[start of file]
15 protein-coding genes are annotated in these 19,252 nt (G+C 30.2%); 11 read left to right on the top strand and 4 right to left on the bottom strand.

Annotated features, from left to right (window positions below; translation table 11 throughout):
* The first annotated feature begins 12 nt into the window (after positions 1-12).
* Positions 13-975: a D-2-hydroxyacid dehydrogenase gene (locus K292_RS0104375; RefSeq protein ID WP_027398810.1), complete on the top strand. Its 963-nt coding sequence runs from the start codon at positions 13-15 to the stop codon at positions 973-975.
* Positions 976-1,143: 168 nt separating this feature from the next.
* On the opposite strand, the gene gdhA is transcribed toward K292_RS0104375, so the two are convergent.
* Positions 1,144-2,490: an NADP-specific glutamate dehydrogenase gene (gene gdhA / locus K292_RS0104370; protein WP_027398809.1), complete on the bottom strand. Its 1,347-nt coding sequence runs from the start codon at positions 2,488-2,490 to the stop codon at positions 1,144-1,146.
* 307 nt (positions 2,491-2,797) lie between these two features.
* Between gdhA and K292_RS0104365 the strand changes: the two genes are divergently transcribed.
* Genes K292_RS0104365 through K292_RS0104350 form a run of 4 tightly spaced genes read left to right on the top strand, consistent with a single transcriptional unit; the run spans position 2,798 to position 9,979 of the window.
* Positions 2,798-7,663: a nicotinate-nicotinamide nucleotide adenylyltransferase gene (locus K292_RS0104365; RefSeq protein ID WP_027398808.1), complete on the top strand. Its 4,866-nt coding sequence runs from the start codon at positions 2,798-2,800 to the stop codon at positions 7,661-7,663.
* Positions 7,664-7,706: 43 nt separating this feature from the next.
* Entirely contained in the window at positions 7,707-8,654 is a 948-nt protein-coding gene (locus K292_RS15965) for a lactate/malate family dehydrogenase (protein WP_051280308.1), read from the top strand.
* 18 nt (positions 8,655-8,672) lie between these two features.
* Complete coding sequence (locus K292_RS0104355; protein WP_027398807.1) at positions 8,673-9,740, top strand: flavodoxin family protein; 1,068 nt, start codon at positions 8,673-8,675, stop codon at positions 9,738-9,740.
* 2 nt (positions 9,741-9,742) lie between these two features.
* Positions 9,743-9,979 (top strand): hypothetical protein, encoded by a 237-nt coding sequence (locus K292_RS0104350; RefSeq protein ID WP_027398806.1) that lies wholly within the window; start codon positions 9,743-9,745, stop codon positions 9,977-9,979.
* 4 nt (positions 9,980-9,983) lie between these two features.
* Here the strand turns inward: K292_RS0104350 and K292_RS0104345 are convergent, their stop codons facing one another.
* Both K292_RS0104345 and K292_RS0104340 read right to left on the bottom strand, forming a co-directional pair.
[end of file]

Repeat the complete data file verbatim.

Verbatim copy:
15 protein-coding genes are annotated in these 19,252 nt (G+C 30.2%); 11 read left to right on the top strand and 4 right to left on the bottom strand.

Annotated features, from left to right (window positions below; translation table 11 throughout):
* The first annotated feature begins 12 nt into the window (after positions 1-12).
* Positions 13-975: a D-2-hydroxyacid dehydrogenase gene (locus K292_RS0104375; RefSeq protein ID WP_027398810.1), complete on the top strand. Its 963-nt coding sequence runs from the start codon at positions 13-15 to the stop codon at positions 973-975.
* Positions 976-1,143: 168 nt separating this feature from the next.
* On the opposite strand, the gene gdhA is transcribed toward K292_RS0104375, so the two are convergent.
* Positions 1,144-2,490: an NADP-specific glutamate dehydrogenase gene (gene gdhA / locus K292_RS0104370; protein WP_027398809.1), complete on the bottom strand. Its 1,347-nt coding sequence runs from the start codon at positions 2,488-2,490 to the stop codon at positions 1,144-1,146.
* 307 nt (positions 2,491-2,797) lie between these two features.
* Between gdhA and K292_RS0104365 the strand changes: the two genes are divergently transcribed.
* Genes K292_RS0104365 through K292_RS0104350 form a run of 4 tightly spaced genes read left to right on the top strand, consistent with a single transcriptional unit; the run spans position 2,798 to position 9,979 of the window.
* Positions 2,798-7,663: a nicotinate-nicotinamide nucleotide adenylyltransferase gene (locus K292_RS0104365; RefSeq protein ID WP_027398808.1), complete on the top strand. Its 4,866-nt coding sequence runs from the start codon at positions 2,798-2,800 to the stop codon at positions 7,661-7,663.
* Positions 7,664-7,706: 43 nt separating this feature from the next.
* Entirely contained in the window at positions 7,707-8,654 is a 948-nt protein-coding gene (locus K292_RS15965) for a lactate/malate family dehydrogenase (protein WP_051280308.1), read from the top strand.
* 18 nt (positions 8,655-8,672) lie between these two features.
* Complete coding sequence (locus K292_RS0104355; protein WP_027398807.1) at positions 8,673-9,740, top strand: flavodoxin family protein; 1,068 nt, start codon at positions 8,673-8,675, stop codon at positions 9,738-9,740.
* 2 nt (positions 9,741-9,742) lie between these two features.
* Positions 9,743-9,979 (top strand): hypothetical protein, encoded by a 237-nt coding sequence (locus K292_RS0104350; RefSeq protein ID WP_027398806.1) that lies wholly within the window; start codon positions 9,743-9,745, stop codon positions 9,977-9,979.
* 4 nt (positions 9,980-9,983) lie between these two features.
* Here the strand turns inward: K292_RS0104350 and K292_RS0104345 are convergent, their stop codons facing one another.
* Both K292_RS0104345 and K292_RS0104340 read right to left on the bottom strand, forming a co-directional pair.